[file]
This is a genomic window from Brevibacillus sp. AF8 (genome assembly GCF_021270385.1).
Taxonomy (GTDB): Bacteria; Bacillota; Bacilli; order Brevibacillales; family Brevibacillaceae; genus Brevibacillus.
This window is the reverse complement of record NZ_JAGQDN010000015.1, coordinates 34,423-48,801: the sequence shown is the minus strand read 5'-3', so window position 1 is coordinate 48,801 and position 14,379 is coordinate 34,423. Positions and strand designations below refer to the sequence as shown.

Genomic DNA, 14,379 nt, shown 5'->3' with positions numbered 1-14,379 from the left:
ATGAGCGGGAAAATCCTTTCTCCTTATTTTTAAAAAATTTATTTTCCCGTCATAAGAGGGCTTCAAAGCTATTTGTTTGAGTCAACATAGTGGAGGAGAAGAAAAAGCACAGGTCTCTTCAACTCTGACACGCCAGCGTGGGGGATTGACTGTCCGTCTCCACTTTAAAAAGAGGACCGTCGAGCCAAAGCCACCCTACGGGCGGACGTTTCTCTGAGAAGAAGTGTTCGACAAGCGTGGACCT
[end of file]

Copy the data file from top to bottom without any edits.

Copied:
This is a genomic window from Brevibacillus sp. AF8 (genome assembly GCF_021270385.1).
Taxonomy (GTDB): Bacteria; Bacillota; Bacilli; order Brevibacillales; family Brevibacillaceae; genus Brevibacillus.
This window is the reverse complement of record NZ_JAGQDN010000015.1, coordinates 34,423-48,801: the sequence shown is the minus strand read 5'-3', so window position 1 is coordinate 48,801 and position 14,379 is coordinate 34,423. Positions and strand designations below refer to the sequence as shown.

Genomic DNA, 14,379 nt, shown 5'->3' with positions numbered 1-14,379 from the left:
ATGAGCGGGAAAATCCTTTCTCCTTATTTTTAAAAAATTTATTTTCCCGTCATAAGAGGGCTTCAAAGCTATTTGTTTGAGTCAACATAGTGGAGGAGAAGAAAAAGCACAGGTCTCTTCAACTCTGACACGCCAGCGTGGGGGATTGACTGTCCGTCTCCACTTTAAAAAGAGGACCGTCGAGCCAAAGCCACCCTACGGGCGGACGTTTCTCTGAGAAGAAGTGTTCGACAAGCGTGGACCT